Geekzone: technology news, blogs, forums
Welcome Guest.
You haven't logged in yet. If you don't have an account you can register now.

View this topic in a long page with up to 500 replies per page Create new topic
1 | 2 


Runnin' and Gunnin'
8128 posts

Uber Geek
+1 received by user: 1036

Mod Emeritus

  Reply # 451887 25-Mar-2011 20:57
Send private message

Thanks guys, lots of options to look into there :)

XPD / @DemiseNZ / Gavin
Corsair Carbide SPEC-02 / Corsair VS550 / G.SKILL Ripjaws X 8GB / Zotac 760GTX AMP! / ASUS H81M-E / Intel Pentium K Anniversay G3258


Internet provided by : Voyager - VDSL 68/13  -  Musical Support by : Like A Storm - Visual Entertainment by : Plex and Steam and Overwatch

60 posts

Master Geek

  Reply # 451896 25-Mar-2011 21:32
Send private message

Good Omens by Terry Pratchett and Neil Gaiman is an excellent book and stands as one of my favourite books. Different to the Disc World series but hugely funny.

Neil Gaiman is a good author but I don't find his books have the put down and pick back up a few weeks later that you are looking for.

+1 to Lee Child, he follows a formula but good read and could be put down and picked up later (although I struggle!).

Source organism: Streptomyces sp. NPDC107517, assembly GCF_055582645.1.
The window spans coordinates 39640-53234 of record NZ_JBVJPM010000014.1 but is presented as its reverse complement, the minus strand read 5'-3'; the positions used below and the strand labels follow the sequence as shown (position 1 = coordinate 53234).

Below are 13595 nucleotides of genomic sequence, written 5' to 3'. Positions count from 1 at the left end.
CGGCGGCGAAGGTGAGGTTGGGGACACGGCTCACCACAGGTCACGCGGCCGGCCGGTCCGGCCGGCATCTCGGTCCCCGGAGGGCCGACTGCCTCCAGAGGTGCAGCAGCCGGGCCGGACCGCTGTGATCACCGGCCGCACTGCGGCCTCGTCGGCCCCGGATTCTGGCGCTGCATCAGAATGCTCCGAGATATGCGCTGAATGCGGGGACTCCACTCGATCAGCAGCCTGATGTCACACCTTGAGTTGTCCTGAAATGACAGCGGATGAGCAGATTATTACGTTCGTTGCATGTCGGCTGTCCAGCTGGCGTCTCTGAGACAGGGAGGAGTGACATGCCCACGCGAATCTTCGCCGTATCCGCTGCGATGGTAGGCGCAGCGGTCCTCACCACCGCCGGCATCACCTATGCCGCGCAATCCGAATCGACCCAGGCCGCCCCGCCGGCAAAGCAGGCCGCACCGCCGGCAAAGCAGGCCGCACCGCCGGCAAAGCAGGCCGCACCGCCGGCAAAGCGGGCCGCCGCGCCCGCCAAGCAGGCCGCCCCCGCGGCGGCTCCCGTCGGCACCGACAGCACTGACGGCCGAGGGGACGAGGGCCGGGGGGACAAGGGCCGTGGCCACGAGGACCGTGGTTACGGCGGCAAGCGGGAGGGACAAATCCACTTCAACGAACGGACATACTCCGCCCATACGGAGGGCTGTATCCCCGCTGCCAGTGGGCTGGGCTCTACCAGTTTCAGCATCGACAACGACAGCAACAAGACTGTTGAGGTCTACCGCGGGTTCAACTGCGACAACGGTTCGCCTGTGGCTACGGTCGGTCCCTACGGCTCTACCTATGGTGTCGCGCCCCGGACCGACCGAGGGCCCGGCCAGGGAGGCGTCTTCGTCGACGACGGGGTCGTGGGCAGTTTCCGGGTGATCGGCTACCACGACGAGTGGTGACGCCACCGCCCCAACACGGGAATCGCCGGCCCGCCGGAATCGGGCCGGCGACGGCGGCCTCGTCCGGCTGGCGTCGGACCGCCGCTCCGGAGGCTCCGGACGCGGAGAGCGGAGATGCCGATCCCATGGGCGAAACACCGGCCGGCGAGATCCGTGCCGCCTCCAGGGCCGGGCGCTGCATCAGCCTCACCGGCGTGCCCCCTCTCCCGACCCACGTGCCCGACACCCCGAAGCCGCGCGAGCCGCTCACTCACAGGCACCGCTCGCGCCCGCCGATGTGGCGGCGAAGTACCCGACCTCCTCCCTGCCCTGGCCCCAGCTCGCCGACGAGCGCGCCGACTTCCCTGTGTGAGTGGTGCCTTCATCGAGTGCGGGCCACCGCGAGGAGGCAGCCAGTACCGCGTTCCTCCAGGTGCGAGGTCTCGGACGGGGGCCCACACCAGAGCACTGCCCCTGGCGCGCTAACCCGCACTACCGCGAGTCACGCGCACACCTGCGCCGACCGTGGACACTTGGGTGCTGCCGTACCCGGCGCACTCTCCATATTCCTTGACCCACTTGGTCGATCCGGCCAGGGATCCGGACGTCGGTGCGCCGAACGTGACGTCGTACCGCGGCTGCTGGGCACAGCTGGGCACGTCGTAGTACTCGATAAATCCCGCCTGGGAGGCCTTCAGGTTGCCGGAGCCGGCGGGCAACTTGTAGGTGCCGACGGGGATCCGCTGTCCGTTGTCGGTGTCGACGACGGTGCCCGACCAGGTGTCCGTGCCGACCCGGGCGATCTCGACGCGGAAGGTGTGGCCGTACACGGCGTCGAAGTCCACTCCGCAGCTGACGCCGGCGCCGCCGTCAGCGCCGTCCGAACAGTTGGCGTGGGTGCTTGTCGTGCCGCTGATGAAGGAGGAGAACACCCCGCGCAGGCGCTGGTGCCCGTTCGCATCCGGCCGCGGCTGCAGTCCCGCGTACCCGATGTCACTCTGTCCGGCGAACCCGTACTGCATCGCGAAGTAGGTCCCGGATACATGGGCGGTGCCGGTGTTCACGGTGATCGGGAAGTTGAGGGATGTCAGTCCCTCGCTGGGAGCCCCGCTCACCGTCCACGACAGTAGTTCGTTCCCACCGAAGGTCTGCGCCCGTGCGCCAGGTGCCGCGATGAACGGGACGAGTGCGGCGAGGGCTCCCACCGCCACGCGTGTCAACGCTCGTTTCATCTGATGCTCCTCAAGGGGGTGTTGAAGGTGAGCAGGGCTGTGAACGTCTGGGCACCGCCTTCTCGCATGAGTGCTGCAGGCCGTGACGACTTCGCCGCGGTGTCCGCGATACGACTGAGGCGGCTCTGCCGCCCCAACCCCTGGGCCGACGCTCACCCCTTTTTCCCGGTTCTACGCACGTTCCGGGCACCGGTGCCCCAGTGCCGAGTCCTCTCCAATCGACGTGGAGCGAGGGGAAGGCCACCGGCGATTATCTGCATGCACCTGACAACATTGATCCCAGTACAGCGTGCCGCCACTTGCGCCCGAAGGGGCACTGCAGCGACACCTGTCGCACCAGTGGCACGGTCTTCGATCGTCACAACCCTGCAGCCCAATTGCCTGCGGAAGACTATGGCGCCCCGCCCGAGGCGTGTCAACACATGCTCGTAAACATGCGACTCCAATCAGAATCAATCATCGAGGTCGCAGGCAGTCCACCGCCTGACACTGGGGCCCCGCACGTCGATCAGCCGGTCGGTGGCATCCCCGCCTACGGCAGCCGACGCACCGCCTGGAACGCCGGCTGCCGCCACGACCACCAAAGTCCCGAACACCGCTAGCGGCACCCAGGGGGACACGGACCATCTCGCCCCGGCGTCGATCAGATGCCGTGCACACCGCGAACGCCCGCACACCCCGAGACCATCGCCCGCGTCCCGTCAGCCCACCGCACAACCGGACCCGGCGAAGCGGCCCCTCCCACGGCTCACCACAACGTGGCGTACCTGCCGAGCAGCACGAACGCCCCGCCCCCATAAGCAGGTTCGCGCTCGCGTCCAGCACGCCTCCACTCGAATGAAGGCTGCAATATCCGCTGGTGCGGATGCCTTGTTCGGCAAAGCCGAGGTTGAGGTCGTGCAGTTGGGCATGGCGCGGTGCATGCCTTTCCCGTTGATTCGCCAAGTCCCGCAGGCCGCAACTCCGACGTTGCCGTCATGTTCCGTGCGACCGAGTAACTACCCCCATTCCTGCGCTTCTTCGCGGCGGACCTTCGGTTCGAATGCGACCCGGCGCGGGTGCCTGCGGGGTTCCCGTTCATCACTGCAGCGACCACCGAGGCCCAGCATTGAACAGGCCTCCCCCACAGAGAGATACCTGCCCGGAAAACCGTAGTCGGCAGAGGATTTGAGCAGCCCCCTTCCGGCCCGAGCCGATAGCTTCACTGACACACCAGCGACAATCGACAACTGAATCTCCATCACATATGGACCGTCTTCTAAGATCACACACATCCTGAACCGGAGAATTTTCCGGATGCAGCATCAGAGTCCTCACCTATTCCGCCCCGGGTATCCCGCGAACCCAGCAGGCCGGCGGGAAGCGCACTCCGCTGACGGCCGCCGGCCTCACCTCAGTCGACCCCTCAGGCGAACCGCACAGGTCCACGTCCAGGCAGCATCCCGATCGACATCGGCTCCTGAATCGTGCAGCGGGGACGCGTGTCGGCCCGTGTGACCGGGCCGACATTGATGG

Ian Rankin and the Rebus series, but word of warning start at the start as a lot of character development goes on in the series and its best to start early and go with the flow.

Stuart McBride and Cold Granite is a good read, but similar to Rebus series start at the start as character development means you sometimes may miss part of the narrative importance of bits if you start later in the series (they still make sense but small details are not there).

Will have a think and see what else comes to mind.


BDFL - Memuneh
58362 posts

Uber Geek
+1 received by user: 9818


  Reply # 452048 26-Mar-2011 13:26
Send private message

Here is the list of authors (and characters) that populate my Kindle:

Daniel Silve (Gabriel Alon)
Alex Berenson (John Wells)
Lee Child (Jack Reacher)
James Twining (Tom Kirk)
Nelson Demille (John Corey)
David Baldacci (Shaw)
Steve Berry (Cotton Malone)
Jack Higgins (Sean Dillon)
Robert Harris (Luke Kelso)
Vince Flynn (Mitch Rapp)
Noah Boyd (Steve Vail) 

Now I won't list the titles, because I basically have all books for each series. And finished all of them... Google is your friend, most authors have a website or wikipedia page listing the titles in release order.